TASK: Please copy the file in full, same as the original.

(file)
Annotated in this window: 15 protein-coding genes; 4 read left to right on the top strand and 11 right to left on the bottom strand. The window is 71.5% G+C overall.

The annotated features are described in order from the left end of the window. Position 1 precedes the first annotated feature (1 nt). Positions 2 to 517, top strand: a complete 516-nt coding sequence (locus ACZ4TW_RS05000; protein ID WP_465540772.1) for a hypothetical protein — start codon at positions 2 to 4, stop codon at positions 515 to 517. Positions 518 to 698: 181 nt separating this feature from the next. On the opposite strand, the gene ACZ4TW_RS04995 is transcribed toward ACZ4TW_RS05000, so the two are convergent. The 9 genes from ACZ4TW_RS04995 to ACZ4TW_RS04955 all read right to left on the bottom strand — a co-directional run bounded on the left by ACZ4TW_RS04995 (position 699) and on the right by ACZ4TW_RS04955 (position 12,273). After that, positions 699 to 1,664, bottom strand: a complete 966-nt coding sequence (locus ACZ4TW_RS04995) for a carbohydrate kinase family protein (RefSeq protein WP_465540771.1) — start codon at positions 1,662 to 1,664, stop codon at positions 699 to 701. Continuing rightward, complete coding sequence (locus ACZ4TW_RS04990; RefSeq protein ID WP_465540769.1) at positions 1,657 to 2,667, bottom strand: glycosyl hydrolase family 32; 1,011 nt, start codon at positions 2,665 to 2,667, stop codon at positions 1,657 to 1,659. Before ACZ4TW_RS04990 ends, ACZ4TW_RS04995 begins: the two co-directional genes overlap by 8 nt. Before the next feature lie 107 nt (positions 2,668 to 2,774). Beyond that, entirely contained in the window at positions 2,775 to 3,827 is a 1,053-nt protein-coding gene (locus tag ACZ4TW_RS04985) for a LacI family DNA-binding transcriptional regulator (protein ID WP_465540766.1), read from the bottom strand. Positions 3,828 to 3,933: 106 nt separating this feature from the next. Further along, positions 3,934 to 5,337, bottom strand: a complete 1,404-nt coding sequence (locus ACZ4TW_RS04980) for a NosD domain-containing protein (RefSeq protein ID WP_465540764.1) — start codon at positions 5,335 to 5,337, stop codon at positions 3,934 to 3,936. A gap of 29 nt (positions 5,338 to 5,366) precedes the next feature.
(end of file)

Annotated in this window: 15 protein-coding genes; 4 read left to right on the top strand and 11 right to left on the bottom strand. The window is 71.5% G+C overall.

The annotated features are described in order from the left end of the window. Position 1 precedes the first annotated feature (1 nt). Positions 2 to 517, top strand: a complete 516-nt coding sequence (locus ACZ4TW_RS05000; protein ID WP_465540772.1) for a hypothetical protein — start codon at positions 2 to 4, stop codon at positions 515 to 517. Positions 518 to 698: 181 nt separating this feature from the next. On the opposite strand, the gene ACZ4TW_RS04995 is transcribed toward ACZ4TW_RS05000, so the two are convergent. The 9 genes from ACZ4TW_RS04995 to ACZ4TW_RS04955 all read right to left on the bottom strand — a co-directional run bounded on the left by ACZ4TW_RS04995 (position 699) and on the right by ACZ4TW_RS04955 (position 12,273). After that, positions 699 to 1,664, bottom strand: a complete 966-nt coding sequence (locus ACZ4TW_RS04995) for a carbohydrate kinase family protein (RefSeq protein WP_465540771.1) — start codon at positions 1,662 to 1,664, stop codon at positions 699 to 701. Continuing rightward, complete coding sequence (locus ACZ4TW_RS04990; RefSeq protein ID WP_465540769.1) at positions 1,657 to 2,667, bottom strand: glycosyl hydrolase family 32; 1,011 nt, start codon at positions 2,665 to 2,667, stop codon at positions 1,657 to 1,659. Before ACZ4TW_RS04990 ends, ACZ4TW_RS04995 begins: the two co-directional genes overlap by 8 nt. Before the next feature lie 107 nt (positions 2,668 to 2,774). Beyond that, entirely contained in the window at positions 2,775 to 3,827 is a 1,053-nt protein-coding gene (locus tag ACZ4TW_RS04985) for a LacI family DNA-binding transcriptional regulator (protein ID WP_465540766.1), read from the bottom strand. Positions 3,828 to 3,933: 106 nt separating this feature from the next. Further along, positions 3,934 to 5,337, bottom strand: a complete 1,404-nt coding sequence (locus ACZ4TW_RS04980) for a NosD domain-containing protein (RefSeq protein ID WP_465540764.1) — start codon at positions 5,335 to 5,337, stop codon at positions 3,934 to 3,936. A gap of 29 nt (positions 5,338 to 5,366) precedes the next feature.